Discovery UNESCO Global Geopark



Discovery UNESCO Global Geopark’s coastal geology offers a unique opportunity to observe, study and celebrate one of the most significant transitions in Earth’s history: the Ediacaran Period and its associated rise of animal life. With rocks over half a billion years old, the Geopark is host to some of the most spectacular and exceptionally preserved Ediacaran fossils anywhere in the world. As a site of continuing scientific research, new discoveries are still being made, including the recent find of Haootia quadriformis, the first fossilized evidence of muscular tissue, and possibly the oldest animal fossil.

The Bonavista Peninsula is dominated by its striking coastlines. The hiking trails within the Geopark give visitors remarkable vistas of a host of coastal formations, including caves, arches, and sea stacks. Through these stunning landscapes, active geomorphological processes can be viewed at the interface between land and sea. Our Geopark also contains a varied history of glaciations. The earliest deposits formed during the last great ice age of the Precambrian, approximately 580 million years ago, while marine terraces and Quaternary deposits are evidence from the Last Glacial Maximum. Newfoundland and Labrador is one of the few places in the world where you can watch icebergs pass by, with the majority being carved off Western Greenland.


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The Cliffs of Fundy Geopark


The Cliffs of Fundy Geopark is located on Canada’s east coast along Nova Scotia’s Bay of Fundy – home to the world’s highest tides and one of the seven natural wonders of North America.


In addition to extreme tides, Cliffs of Fundy is the only place on the planet where one can see the record of the assembly of supercontinent Pangea 300 million years ago, and its breakup 100 million years laterwithin the stunning landscapes that exist today.


Visitors will discover stories ofprehistoric creatures and Canada’s oldest dinosaurs; of indigenous legends and the earliest human settlement in eastern North America; and of people that have continued to adapt to the everchanging tide and world around them. 

The Cliffs of Fundy Geopark also features Canada’s lead research facility for green tidal stream energy technology among its many attractions, experiences and geosites to explore.


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Percé UNESCO Global Geopark


The Géoparc de Percé is the first global geopark in French-speaking America. Visitors can enjoy a variety of landscapes and cultures.

Located in the extreme east of Quebec, this territory allows to discover large spaces, shared between marine and terrestrial environments, as well as striking landscapes which made the international reputation of the village of Percé.

The Percé Rock is the starting point of a long journey to learn more about the significant concentration of distinct geological formations that comprises 500 million years of Earth's history.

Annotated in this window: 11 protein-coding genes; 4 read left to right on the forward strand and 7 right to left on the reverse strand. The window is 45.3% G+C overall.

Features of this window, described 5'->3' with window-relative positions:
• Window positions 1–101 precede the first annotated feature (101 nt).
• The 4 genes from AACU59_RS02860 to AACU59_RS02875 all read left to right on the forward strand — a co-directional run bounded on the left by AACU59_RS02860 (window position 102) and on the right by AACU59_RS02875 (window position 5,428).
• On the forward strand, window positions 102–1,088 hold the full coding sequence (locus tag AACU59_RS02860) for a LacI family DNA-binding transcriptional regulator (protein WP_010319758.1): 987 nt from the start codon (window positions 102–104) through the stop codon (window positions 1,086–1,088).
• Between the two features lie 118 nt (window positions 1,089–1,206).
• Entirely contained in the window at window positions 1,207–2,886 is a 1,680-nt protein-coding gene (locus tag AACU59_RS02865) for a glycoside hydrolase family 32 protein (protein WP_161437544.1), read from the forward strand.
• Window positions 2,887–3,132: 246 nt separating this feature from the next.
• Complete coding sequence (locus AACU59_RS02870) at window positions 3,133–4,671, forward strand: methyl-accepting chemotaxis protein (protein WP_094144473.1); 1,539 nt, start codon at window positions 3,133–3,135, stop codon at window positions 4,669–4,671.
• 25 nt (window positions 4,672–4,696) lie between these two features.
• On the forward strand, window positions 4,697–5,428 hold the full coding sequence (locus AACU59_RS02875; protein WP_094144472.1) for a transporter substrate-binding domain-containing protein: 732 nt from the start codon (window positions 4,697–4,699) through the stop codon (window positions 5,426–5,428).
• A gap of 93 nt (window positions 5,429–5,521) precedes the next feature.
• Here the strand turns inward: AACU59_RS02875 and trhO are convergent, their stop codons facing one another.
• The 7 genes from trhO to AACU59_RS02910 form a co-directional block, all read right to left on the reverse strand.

Geology has marked the culture of this territory witnessing many waves of migration since the presence of the Mi’kmaq people for more than 9000 years. Each of these cultures has left its mark, particularly in the built heritage and place names.

The rock formations, little transformed, have attracted the interest of several renowned researchers, such as Sir William Logan, founder of the Geological Survey of Canada. It is also in Percé that the first international congress of the GSC was held.

The immersive Tektonik multimedia exhibition, winner of the prestigious Numix Award and of a Société des musées du Québec Award, presents a fun introduction to the geology of Percé. Hiking trails, accompanied by qualified guides, helps to understand the formation of this fabulous landscape.

Tumbler Ridge UNESCO Global Geopark


The Tumbler Ridge Global Geopark is notable for its remote, wilderness location, giving visitors the authentic feeling of a sparsely inhabited frontier region.

It is the first Global Geopark in western North America, and therefore the first to represent the plate tectonics that have led to the formation of the Rocky Mountains.

Mountain and foothill geology spans a Precambrian to Cretaceous time range, as well as Pleistocene deposits, and preserves part of the Triassic  Pangea shoreline, as well as the interchanging marine and terrestrial intervals of a fluctuating Western Interior Seaway.

This is complemented by an abundance of palaeontological phenomena, which form the basis for ongoing scientific research, exhibits and programs. Cretaceous dinosaur tracks (many of which are of global significance), a Cretaceous dinosaur bonebed with unusual features, and Triassic fishes and marine reptiles are of particular importance.

The Dinosaur Discovery Gallery in Tumbler Ridge forms a major attraction, while a network of hiking trails leads to numerous Geosites, including an abundance of spectacular waterfalls, dinosaur trackways, mountain summits, sedimentary rock formations, caves and canyons.


Tumbler Ridge UNESCO Global Geopark Website

Stonehammer UNESCO Global Geopark

As North America’s first Global Geopark, Stonehammer Geopark is about geology, but it is also about people, society and culture.  Located in Southern New Brunswick on the East Coast of Canada we have a billion years of the Earth's history to share.  

Our lives are shaped by the geology; where we settle, the landscape, the crops we grow, natural hazards, water resources, climate, what we mine, and the energy we use are all linked to geology.

With a landscape created by the collision of continents, the closing and opening of oceans, volcanoes, earth quakes, ice ages and climate change, Stonehammer Geopark also includes geological stories from late precambrian time a billion years ago to the most recent Ice Age, and almost everything in between.  


Visit Stonehammer UNESCO Global Geopark Website